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Union Station, the I-40 Crosstown & the Future of Mass Transit in Central OK: What Other Cities Did (Feb 26, 2007)
In the near future, work crews could begin tearing up many of the tracks behind Oklahoma City’s Union Train Station to make way for the new, ten lane I-40 Crosstown Expressway. It’s been several decades since the station was used as a passenger depot, and its rail yard has been used only for freight traffic in recent years, but some rail advocates are concerned that removing the tracks will make it difficult for the city to build a passenger rail network in the future. Political leaders and planners with the Oklahoma Department of Transportation reply that they’ve considered several alternate routes, but this was the best possible option. They also note that the highway’s design will leave sufficient room for two sets of tracks, so they say Union Station could theoretically still be used as a passenger depot.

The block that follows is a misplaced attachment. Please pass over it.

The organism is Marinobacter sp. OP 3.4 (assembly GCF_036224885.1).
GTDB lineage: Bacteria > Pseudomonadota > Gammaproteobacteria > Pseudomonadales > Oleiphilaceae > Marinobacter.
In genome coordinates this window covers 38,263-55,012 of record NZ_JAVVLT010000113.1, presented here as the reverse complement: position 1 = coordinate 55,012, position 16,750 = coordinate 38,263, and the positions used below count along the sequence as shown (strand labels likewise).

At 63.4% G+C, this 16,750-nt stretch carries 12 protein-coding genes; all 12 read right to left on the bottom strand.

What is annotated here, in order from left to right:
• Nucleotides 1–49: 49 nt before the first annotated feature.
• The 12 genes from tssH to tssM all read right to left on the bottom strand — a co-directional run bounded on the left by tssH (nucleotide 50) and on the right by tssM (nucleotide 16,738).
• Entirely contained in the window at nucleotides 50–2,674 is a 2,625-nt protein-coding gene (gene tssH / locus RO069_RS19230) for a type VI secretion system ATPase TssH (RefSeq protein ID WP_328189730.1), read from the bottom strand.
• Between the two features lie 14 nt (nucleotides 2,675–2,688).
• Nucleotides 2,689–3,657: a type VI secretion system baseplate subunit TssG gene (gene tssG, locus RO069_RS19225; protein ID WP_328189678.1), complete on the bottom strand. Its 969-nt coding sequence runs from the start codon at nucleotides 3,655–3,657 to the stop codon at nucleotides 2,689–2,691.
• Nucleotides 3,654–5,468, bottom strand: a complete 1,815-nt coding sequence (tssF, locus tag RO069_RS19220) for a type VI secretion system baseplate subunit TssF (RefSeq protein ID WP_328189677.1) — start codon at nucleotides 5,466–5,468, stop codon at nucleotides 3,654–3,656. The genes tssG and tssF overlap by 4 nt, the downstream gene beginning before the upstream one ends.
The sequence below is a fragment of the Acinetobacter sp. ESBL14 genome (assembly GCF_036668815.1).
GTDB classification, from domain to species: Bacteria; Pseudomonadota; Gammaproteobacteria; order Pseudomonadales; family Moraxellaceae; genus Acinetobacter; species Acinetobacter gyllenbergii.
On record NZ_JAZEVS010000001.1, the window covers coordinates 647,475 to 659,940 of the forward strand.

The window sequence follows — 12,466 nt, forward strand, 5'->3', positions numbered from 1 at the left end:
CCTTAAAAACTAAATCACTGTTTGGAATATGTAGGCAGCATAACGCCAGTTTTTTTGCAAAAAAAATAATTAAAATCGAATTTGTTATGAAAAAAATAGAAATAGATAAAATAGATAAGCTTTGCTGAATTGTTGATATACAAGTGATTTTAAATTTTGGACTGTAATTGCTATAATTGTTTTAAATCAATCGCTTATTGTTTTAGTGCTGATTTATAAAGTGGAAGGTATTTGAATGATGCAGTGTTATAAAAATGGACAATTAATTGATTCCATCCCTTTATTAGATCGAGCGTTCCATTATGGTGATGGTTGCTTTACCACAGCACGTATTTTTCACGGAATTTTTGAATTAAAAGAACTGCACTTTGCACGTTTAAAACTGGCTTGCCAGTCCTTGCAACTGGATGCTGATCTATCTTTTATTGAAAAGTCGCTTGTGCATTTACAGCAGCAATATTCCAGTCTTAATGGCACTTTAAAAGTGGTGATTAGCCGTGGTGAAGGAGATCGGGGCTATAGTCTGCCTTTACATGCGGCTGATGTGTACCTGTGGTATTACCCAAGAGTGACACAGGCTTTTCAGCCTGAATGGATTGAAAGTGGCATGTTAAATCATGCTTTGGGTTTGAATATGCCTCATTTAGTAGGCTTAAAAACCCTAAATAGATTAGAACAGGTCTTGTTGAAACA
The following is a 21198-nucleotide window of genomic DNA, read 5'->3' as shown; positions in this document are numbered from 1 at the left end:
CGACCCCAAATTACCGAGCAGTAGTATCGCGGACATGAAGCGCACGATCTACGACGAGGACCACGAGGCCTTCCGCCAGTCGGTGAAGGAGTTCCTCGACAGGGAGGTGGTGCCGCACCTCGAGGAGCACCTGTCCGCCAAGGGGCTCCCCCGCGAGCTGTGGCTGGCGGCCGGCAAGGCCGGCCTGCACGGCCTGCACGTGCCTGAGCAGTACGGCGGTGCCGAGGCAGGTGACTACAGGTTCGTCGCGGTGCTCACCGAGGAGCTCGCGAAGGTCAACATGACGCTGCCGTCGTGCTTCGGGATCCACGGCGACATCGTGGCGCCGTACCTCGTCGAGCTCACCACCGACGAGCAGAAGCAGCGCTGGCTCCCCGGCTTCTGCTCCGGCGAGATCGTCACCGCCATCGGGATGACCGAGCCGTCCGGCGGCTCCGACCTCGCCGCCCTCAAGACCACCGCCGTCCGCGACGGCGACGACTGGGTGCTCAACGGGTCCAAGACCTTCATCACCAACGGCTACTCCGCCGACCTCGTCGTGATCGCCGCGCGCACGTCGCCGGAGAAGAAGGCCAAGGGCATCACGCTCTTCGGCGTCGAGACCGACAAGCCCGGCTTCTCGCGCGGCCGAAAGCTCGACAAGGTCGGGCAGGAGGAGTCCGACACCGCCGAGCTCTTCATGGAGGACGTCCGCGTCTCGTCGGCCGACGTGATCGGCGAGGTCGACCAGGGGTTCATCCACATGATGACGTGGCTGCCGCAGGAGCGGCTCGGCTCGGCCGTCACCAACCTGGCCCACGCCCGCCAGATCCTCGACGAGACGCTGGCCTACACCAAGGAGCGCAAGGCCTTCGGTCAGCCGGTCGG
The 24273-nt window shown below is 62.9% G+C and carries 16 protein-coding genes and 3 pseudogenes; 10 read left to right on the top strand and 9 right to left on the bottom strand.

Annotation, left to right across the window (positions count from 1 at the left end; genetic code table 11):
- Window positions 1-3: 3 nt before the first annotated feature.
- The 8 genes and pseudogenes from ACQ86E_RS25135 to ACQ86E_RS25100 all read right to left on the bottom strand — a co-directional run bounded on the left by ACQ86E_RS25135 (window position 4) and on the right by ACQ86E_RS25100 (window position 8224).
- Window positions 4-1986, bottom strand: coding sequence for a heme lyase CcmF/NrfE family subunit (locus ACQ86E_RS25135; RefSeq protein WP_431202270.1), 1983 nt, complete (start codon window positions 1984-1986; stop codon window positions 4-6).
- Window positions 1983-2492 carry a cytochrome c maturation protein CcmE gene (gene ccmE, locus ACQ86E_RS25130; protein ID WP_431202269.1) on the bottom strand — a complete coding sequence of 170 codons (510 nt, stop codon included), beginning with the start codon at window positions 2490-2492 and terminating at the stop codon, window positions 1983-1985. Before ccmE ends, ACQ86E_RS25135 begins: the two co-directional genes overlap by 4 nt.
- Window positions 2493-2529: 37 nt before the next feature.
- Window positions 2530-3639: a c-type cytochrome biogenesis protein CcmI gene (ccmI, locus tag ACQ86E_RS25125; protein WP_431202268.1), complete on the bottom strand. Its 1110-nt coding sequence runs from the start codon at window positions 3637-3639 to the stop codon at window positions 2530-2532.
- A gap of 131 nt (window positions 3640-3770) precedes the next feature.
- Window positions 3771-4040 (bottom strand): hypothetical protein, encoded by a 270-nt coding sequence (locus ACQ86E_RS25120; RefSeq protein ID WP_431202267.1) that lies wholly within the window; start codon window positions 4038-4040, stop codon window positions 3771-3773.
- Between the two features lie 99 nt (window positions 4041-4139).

In their arguments to save the rail yard, opponents of the Crosstown plan have often cited recent passenger rail expansions in other cities throughout the region, so today we speak with Denver Mayor John Hickenlooper and Salt Lake City Mayor Rocky Anderson to get their perspectives. We also hear from Tom Elmore, Executive Director of the Moore-based North American Transportation Institute, Oklahoma City Mayor Mick Cornett and John Bowman, ODOT's Project Development Engineer for the I-40 Crosstown Expressway.

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